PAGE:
In FIG. 6, another embodiment of the instant invention is shown, having programmable timer 62, to which control circuit 14 is responsively coupled for unattended beginning and ending of the recording function. So equipped, the instant invention may be used in circumstances where the user may not be available for manual execution of these functions. For example, if the user anticipates the possibility that there may be some delay in arriving in time for the beginning of desired programming, recording may be initiated by timer 62 after appropriate setting by the user. Timer 62 may also be applied to unattendedly cease the recording at a preselected time, and thereby conserve memory, for example in instances where the interruption or delayed arrival could possibly extend beyond the end of the desired programming.
There are also occasions where it may be desirable to record audio in conjunction with video where the signals have differing origins. Perhaps the most common example of such an application is the `simulcast`, where a concert gets video coverage on a television channel, while a radio station broadcasts high(er) fidelity audio coverage of the concert. Another such application includes sporting or news events which are broadcast on a television channel, while the same event is being covered by a radio station having an announcer preferable to the user. Accordingly, FIG. 7 shows yet another embodiment of the present invention having multiple programmable input switches 64, which allow for connection and coupling of inputs 22 to a plurality of signal sources, so as to enable the selection and recording of audio and video signals of differing origins. Should a user wish to record the separate audio and video coverages of the same event, the switches coupled to the desired signal sources would be closed. Switches 64 may be of the type requiring manual actuation, but could also be of the automatic programming type, which would add to the complexity and cost of the unit. In either arrangement, audio frame AM, FM, shortwave, or other origins may be selected, and likewise, video signals from broadcast, cable, microwave or other varying origins may also be selected.
Turning now to FIG. 8, the most basic block diagram of the instant invention is shown, having a singular input 22 and output 24, which would enable the simultaneous buffering type recording and time delay play back of an audio only input signal. Such an embodiment of the instant invention would be useful for a visually impaired person or for instances where the desired programming information is audio only.
Furthermore, if the sample rate, speed and capacity of memory unit 12 is sufficiently high, the singular input 22 of FIG. 8 may be coupled to an antenna or cable TV source, and singular output 24 coupled to a television, VCR, or other tuner equipped device, thereby enabling the recording of a multiplicity of channels of programming information together, for separation and channel selection via the external tuner equipped device during playback.
Hardware may also be added to the instant invention to implement automatic checking for subliminal or otherwise unwanted or unsolicited transmissions, as illustrated in FIG. 9. Therein, filter 66 is interposed between memory unit 12 and output 24, and is programmed to screen information retrieved from memory according to a predetermined pattern. One example of such a pattern which would typify subliminal information would be two sequential substantially similar frames of information which are bordered by a multiplicity of frames of information, the bordering frames being substantially similar to each other, while differing substantially from the bordered frames. Such a pattern would indicate the transmission includes information brief enough to escape conscious detection by the user, although of sufficient duration to be detected sub consciously. Upon detecting information meeting the predetermined parameters of filter 66, a variety of scenarios may then be implemented, the simplest of which is merely refraining from outputting the suspect information to output 24. Alternatively or in addition, filter 66 may illuminate a lamp or actuate some other indicator, such as an audible alert or an on screen display, to call the user's attention to the presence of such information, whereupon the user may then act accordingly.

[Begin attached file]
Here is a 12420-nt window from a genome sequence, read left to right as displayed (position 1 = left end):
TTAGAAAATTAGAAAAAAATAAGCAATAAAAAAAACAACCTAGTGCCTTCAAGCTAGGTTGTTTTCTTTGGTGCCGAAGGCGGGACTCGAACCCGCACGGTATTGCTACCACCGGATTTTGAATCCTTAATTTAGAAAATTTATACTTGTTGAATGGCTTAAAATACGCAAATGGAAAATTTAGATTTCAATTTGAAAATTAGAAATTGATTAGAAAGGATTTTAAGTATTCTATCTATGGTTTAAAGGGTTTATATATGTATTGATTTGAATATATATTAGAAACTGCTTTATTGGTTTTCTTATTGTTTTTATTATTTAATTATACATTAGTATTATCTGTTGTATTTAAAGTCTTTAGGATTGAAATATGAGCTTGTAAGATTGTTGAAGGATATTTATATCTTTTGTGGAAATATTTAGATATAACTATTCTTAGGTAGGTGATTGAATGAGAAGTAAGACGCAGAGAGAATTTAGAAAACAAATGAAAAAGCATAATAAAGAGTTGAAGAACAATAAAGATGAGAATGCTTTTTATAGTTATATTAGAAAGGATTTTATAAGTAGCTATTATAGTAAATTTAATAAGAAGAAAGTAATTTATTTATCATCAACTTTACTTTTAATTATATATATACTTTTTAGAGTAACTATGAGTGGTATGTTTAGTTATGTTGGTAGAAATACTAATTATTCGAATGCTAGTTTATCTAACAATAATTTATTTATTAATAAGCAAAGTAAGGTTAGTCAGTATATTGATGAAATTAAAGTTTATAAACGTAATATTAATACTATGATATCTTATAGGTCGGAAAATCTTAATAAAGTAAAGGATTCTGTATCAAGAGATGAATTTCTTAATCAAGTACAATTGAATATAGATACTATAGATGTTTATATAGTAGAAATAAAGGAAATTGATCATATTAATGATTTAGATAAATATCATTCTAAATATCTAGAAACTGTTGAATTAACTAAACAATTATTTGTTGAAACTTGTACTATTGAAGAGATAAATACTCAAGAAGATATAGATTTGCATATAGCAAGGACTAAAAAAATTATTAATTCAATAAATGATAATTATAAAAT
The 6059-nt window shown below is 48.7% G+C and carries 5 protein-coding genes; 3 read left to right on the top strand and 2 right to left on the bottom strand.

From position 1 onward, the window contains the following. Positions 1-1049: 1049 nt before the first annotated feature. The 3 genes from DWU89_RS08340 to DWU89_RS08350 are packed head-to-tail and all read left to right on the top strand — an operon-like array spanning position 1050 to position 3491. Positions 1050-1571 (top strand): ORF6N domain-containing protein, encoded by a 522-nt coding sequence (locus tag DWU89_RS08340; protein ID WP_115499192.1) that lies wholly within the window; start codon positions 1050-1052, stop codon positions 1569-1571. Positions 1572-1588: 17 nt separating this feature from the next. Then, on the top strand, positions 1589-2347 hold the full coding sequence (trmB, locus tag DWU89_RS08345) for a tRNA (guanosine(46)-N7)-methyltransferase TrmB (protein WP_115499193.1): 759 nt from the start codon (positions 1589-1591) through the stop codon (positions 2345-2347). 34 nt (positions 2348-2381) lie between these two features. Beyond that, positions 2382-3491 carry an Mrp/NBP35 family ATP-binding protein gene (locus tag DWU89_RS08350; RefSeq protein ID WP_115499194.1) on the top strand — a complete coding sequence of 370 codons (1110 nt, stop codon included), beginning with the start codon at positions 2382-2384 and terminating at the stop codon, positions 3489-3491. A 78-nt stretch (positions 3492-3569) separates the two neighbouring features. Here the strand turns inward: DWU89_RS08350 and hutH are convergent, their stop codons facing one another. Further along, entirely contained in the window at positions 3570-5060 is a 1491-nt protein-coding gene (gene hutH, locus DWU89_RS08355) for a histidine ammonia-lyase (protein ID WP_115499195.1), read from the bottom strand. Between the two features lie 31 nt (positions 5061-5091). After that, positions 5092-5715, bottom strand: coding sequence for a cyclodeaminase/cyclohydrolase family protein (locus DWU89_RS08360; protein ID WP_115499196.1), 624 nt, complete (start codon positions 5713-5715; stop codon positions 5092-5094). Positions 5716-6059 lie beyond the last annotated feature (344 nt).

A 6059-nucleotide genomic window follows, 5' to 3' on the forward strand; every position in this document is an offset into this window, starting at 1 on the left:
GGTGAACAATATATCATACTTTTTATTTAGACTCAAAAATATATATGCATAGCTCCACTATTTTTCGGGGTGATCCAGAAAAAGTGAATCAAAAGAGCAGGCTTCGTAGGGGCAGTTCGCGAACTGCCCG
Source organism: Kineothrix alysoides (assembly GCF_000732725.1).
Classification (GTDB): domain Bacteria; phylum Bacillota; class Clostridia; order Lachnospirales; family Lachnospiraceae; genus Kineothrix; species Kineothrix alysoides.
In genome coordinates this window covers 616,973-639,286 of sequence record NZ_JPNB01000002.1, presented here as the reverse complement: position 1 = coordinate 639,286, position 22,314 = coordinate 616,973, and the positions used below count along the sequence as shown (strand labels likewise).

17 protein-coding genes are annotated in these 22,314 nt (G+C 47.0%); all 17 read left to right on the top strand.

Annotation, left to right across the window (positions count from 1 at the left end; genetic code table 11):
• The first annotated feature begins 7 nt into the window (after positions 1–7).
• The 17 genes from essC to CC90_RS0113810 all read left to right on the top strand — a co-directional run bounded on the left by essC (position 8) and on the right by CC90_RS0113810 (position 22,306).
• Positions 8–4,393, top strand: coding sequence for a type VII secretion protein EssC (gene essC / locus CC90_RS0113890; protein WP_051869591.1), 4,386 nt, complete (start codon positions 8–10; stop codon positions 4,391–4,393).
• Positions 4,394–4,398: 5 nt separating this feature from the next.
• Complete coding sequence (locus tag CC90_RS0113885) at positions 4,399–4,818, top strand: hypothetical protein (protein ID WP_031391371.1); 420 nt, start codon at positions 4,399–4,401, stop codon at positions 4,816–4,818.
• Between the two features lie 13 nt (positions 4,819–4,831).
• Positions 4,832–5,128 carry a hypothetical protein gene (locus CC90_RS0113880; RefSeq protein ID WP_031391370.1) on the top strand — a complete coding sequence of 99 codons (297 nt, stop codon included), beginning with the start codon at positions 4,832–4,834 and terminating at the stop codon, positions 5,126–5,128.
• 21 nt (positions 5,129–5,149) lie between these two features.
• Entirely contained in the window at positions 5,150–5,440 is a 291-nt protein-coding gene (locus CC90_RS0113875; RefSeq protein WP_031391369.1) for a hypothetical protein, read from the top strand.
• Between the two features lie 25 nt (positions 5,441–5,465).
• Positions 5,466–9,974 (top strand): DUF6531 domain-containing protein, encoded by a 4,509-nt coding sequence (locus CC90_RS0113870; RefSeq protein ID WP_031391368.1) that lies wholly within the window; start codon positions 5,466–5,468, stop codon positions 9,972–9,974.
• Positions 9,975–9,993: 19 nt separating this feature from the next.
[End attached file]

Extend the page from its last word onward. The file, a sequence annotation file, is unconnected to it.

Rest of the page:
While the above specification contains many specificities, these should not be construed as limitations on the scope of the instant invention, but rather as an exemplification of the preferred embodiments thereof. Accordingly, the scope of the instant invention should not be determined by the embodiments shown, but rather by the claims appended hereto and their legal equivalents.
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|U.S. Classification||386/299, 386/E05.001, 386/230, 386/235|
|International Classification||H04N5/44, H04N5/76, H04N5/761|
|Cooperative Classification||H04N5/76, H04N5/4448|
|European Classification||H04N5/76, H04N5/44U|
|Feb 12, 2003||REMI||Maintenance fee reminder mailed|
|Mar 6, 2003||SULP||Surcharge for late payment|
|Mar 6, 2003||FPAY||Fee payment|
Year of fee payment: 4
|Nov 29, 2006||FPAY||Fee payment|
Year of fee payment: 8
|Jan 5, 2011||FPAY||Fee payment|
Year of fee payment: 12
|Oct 25, 2012||AS||Assignment|
Owner name: DRAGON INTELLECTUAL PROPERTY, LLC, DELAWARE
Free format text: ASSIGNMENT OF ASSIGNORS INTEREST;ASSIGNORS:CAMHI, ELIE;KAMHI, LAWRENCE S.;REEL/FRAME:029194/0308
Effective date: 20121020
|Nov 15, 2012||AS||Assignment|
Owner name: DRAGON INTELLECTUAL PROPERTY, LLC, DELAWARE
Free format text: ASSIGNMENT OF ASSIGNORS INTEREST;ASSIGNOR:ACCUTRAK SYSTEMS INC.;REEL/FRAME:029305/0058
Effective date: 20121106
|Nov 27, 2012||CC||Certificate of correction|
|Jan 8, 2013||CC||Certificate of correction|
|Mar 5, 2013||CC||Certificate of correction|
|May 14, 2013||RR||Request for reexamination filed|
Effective date: 20130311
|Sep 16, 2014||IPR||Aia trial proceeding filed before the patent and appeal board: inter partes review|
Free format text: TRIAL NO: IPR2014-01252
Opponent name: UNIFIED PATENTS, INC.
Effective date: 20140805
|Sep 15, 2015||IPR||Aia trial proceeding filed before the patent and appeal board: inter partes review|
Free format text: TRIAL NO: IPR2015-01735
Opponent name: SIRIUS XM RADIO INC.
Effective date: 20150814